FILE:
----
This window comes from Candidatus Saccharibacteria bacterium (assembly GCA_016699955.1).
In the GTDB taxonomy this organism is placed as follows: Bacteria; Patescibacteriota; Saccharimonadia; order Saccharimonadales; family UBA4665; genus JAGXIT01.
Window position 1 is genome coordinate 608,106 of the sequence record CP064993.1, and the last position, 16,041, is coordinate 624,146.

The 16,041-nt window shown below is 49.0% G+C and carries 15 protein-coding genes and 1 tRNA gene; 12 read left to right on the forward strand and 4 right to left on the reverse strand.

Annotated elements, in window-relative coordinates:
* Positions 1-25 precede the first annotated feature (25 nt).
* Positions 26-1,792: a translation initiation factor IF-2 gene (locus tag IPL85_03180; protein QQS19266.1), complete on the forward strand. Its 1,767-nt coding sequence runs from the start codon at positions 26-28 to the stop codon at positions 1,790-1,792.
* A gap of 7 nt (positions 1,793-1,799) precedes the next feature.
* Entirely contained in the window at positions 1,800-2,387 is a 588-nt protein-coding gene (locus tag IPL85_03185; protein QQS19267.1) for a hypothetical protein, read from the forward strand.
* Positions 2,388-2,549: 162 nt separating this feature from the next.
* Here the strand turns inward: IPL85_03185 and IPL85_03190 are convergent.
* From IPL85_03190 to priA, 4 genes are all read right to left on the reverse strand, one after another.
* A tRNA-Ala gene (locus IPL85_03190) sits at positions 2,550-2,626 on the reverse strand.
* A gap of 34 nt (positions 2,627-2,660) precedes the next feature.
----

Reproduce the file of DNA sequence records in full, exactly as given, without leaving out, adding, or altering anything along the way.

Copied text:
This window comes from Candidatus Saccharibacteria bacterium (assembly GCA_016699955.1).
In the GTDB taxonomy this organism is placed as follows: Bacteria; Patescibacteriota; Saccharimonadia; order Saccharimonadales; family UBA4665; genus JAGXIT01.
Window position 1 is genome coordinate 608,106 of the sequence record CP064993.1, and the last position, 16,041, is coordinate 624,146.

The 16,041-nt window shown below is 49.0% G+C and carries 15 protein-coding genes and 1 tRNA gene; 12 read left to right on the forward strand and 4 right to left on the reverse strand.

Annotated elements, in window-relative coordinates:
* Positions 1-25 precede the first annotated feature (25 nt).
* Positions 26-1,792: a translation initiation factor IF-2 gene (locus tag IPL85_03180; protein QQS19266.1), complete on the forward strand. Its 1,767-nt coding sequence runs from the start codon at positions 26-28 to the stop codon at positions 1,790-1,792.
* A gap of 7 nt (positions 1,793-1,799) precedes the next feature.
* Entirely contained in the window at positions 1,800-2,387 is a 588-nt protein-coding gene (locus tag IPL85_03185; protein QQS19267.1) for a hypothetical protein, read from the forward strand.
* Positions 2,388-2,549: 162 nt separating this feature from the next.
* Here the strand turns inward: IPL85_03185 and IPL85_03190 are convergent.
* From IPL85_03190 to priA, 4 genes are all read right to left on the reverse strand, one after another.
* A tRNA-Ala gene (locus IPL85_03190) sits at positions 2,550-2,626 on the reverse strand.
* A gap of 34 nt (positions 2,627-2,660) precedes the next feature.